ICO complaints here.

Make a complaint

Under GDPR, BA can be fined up to 4% of turnover. Not something that can be laughed off.

Wordsmith
 

mercurydancer

LE
Book Reviewer
Thanks for the advice and addresses to write to.

Tried to book trains today and there is a block on all phone and internet bookings, which is a major embuggeration. I do have a credit card which I loathe using but at least I can book the trains.
 
You should definitely write. In fact you should cast your net a bit wider. Consider writing to The Times. The airline industry is learning from this incident. Other airlines are definitely not pi$$ing themselves laughing at BA's misfortune.


Sir Richard Branson last week. Sitting on the bog and reading the news about BA on his iPhone
The serial IT feck ups at BA and other formerly nationalised industries are due to a long term failure to control costs. Margains are razor thin. Ryanair don't even allow staff to recharge their phones at work. Meanwhile I'm told BA pay some of their cabin crew more than Ryanair pay their Captains. Not to mention they're competing against state subsidised airlines like Emirates on long haul routes.

They need to look for swingeing cuts elsewhere. Hence on a BA business class flight to the Dark Continent costing over £3,000 the cabin steward told the passengers that they couldn't have more than one bottle of water each. Tough sh1t if you're thirsty. You can top up your empty bottle up in the toilet.

British Airways, British Telecom, Royal Bank of Scotland, TSB. All of them endured catastrophic computer failures after outsourcing their IT work to India. Plenty of decent programmers in India but outsourcers tend to go for the very cheapest available.

With the ink still wet on their degree certificates, a passing knowledge of MS Windows and an unshakeable belief that UNIX are blokes who have had their willys cut off, these fine fellows are world class experts in hiding how inexperienced they are. The can join any company and do a reverse Midas. Everything they touch turns to sh1t.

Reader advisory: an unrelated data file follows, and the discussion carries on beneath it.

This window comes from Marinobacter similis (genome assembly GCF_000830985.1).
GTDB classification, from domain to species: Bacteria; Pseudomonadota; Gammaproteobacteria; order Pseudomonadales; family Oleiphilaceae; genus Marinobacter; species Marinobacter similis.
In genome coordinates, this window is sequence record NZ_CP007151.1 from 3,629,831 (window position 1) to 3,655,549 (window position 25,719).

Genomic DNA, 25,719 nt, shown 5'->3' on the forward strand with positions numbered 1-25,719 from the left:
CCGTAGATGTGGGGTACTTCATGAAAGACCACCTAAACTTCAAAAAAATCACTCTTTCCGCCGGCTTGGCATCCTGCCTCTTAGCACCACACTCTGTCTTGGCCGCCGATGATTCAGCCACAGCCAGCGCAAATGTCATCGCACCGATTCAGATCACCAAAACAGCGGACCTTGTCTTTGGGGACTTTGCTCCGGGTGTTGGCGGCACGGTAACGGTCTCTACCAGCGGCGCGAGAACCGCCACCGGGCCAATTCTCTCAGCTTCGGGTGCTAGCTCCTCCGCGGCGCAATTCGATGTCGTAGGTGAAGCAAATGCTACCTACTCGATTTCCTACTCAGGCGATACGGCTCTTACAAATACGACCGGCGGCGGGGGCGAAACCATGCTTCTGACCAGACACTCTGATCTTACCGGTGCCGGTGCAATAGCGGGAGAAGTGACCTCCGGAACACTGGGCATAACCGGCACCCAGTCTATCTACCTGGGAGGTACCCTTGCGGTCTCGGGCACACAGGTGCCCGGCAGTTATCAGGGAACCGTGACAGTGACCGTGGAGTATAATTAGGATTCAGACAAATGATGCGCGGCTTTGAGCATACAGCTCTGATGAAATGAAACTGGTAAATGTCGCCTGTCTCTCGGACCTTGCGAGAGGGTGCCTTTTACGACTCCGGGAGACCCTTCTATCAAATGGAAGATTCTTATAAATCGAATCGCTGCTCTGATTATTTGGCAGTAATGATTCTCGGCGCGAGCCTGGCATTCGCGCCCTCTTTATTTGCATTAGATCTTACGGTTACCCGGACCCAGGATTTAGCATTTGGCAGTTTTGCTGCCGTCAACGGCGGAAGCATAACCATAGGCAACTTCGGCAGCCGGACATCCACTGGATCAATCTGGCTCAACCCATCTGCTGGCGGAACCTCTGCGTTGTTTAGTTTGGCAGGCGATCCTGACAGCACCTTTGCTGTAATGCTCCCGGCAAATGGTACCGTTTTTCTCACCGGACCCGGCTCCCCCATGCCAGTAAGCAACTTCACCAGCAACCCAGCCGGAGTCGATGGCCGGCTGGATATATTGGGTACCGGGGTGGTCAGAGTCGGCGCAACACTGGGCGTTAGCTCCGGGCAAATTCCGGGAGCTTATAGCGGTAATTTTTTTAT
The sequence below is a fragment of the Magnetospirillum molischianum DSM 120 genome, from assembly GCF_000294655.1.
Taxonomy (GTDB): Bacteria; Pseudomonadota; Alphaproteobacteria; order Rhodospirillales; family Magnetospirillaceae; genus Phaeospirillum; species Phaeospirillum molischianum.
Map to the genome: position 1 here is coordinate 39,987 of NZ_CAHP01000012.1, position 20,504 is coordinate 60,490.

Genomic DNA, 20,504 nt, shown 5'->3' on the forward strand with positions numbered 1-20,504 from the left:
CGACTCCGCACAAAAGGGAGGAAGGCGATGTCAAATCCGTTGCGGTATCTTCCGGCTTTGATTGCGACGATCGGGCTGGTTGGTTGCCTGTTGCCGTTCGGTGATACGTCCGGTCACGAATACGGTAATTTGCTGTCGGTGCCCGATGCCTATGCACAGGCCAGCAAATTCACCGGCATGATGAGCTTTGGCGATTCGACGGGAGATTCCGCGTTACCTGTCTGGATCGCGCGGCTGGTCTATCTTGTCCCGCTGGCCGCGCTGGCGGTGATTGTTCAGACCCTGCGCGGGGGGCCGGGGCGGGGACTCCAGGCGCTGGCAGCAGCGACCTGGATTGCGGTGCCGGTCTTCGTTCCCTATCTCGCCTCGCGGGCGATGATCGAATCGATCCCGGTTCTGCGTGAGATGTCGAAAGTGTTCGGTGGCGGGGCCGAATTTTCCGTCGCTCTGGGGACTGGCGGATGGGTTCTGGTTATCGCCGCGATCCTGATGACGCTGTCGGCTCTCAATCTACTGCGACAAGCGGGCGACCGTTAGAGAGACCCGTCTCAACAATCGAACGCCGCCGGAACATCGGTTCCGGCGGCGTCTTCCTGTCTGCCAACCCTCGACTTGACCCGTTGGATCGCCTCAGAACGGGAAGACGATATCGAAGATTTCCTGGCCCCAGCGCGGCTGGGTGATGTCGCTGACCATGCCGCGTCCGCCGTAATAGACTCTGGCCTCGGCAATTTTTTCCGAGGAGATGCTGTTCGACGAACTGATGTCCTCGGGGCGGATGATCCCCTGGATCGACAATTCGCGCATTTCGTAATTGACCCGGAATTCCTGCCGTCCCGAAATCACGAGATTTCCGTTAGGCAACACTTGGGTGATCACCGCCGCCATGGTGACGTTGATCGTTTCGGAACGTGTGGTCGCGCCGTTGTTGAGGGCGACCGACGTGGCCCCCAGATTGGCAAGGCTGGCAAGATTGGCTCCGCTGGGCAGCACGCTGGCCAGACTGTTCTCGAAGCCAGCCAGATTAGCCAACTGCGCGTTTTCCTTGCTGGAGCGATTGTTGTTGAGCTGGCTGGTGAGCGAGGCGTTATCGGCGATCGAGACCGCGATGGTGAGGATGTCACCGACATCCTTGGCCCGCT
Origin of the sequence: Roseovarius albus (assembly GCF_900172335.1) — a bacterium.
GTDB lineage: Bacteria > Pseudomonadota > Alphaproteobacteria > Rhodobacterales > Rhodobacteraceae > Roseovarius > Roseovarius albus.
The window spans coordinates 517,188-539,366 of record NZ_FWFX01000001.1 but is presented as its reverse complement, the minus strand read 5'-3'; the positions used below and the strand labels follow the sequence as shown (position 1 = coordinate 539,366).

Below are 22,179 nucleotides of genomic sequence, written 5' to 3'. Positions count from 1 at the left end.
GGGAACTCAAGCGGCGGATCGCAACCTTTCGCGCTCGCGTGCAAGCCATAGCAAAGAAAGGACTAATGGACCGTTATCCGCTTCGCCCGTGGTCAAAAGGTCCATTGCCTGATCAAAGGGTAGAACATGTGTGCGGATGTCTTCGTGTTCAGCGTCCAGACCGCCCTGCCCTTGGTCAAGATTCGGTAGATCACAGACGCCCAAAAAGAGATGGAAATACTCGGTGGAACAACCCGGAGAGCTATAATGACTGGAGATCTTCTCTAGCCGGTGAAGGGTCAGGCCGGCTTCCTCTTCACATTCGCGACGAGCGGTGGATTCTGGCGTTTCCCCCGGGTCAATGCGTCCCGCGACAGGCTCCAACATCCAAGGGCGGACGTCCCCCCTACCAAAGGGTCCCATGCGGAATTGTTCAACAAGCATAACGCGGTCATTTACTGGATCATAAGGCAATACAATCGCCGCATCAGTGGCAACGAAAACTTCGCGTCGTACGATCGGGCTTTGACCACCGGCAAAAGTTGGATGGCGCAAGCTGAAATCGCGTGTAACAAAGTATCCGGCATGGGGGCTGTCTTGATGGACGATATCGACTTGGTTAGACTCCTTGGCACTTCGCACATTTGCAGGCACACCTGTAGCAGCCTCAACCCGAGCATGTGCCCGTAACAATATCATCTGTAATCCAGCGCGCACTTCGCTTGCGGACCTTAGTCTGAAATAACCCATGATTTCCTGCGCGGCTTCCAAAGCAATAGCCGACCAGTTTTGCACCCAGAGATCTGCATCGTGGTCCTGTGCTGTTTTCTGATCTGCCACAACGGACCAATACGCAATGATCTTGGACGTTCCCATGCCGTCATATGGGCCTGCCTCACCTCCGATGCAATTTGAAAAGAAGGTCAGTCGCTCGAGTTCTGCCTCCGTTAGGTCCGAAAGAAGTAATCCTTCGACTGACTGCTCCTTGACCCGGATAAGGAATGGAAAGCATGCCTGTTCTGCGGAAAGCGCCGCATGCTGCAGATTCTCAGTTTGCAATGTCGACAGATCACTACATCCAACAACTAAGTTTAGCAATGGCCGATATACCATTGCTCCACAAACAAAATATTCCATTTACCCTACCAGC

Mariner's advice:-

Get yourself a prepaid card for use on the Internet. Keep a small amount of credit on it to buy pizzas, porn and DVDs on line. If your details are compromised, transfer the credit balance out of your card so there's nothing to steal.

Don't allow any web site to store your debit card details "for convenience" or any other reason. That's like meeting a stranger in the swimming pool and giving him your wallet to look after while you are swimming. If they get your debit card number they can empty your bank account. I know one company that's a household name and that illegally sends tera bytes of customer data outside the EU to be processed wherever is cheapest. The company has 25 million customers in Europe. It's a matter of time before they have their bank accounts emptied.

Think about using a password service like LastPass. You can store anything in it from card details to your most humiliating posts on arrse. It has a web interface but your data is stored locally and heavily encrypted. It can fill a web site with details of your prepay credit card with a couple of clicks. No need to type everything out every time you order a pizza.

Get an authenticator like a Yubikey. This plugs in to a USB port and enables two factor authentication on web sites like LastPass, Google and many others. Hackers would need your password and your authenticator to access your accounts.

Time and again the corporate cowboys at even the largest companies have proved that they can't be trusted with our data. They'll play fast and loose with our darkest secrets because it will save them money and it's the credit card companies that are liable for losses anyway. Worst case, the maximum penalty for breaching the data protection act is half a million quid.
Christ, that's a worrying post, albeit a very helpful one. I have removed my saved card details from a few (major companies') Web sites. I had assumed that size/reputation meant a degree of safety but that error is now corrected.
Thanks for the advice.
 

Latest Threads

Top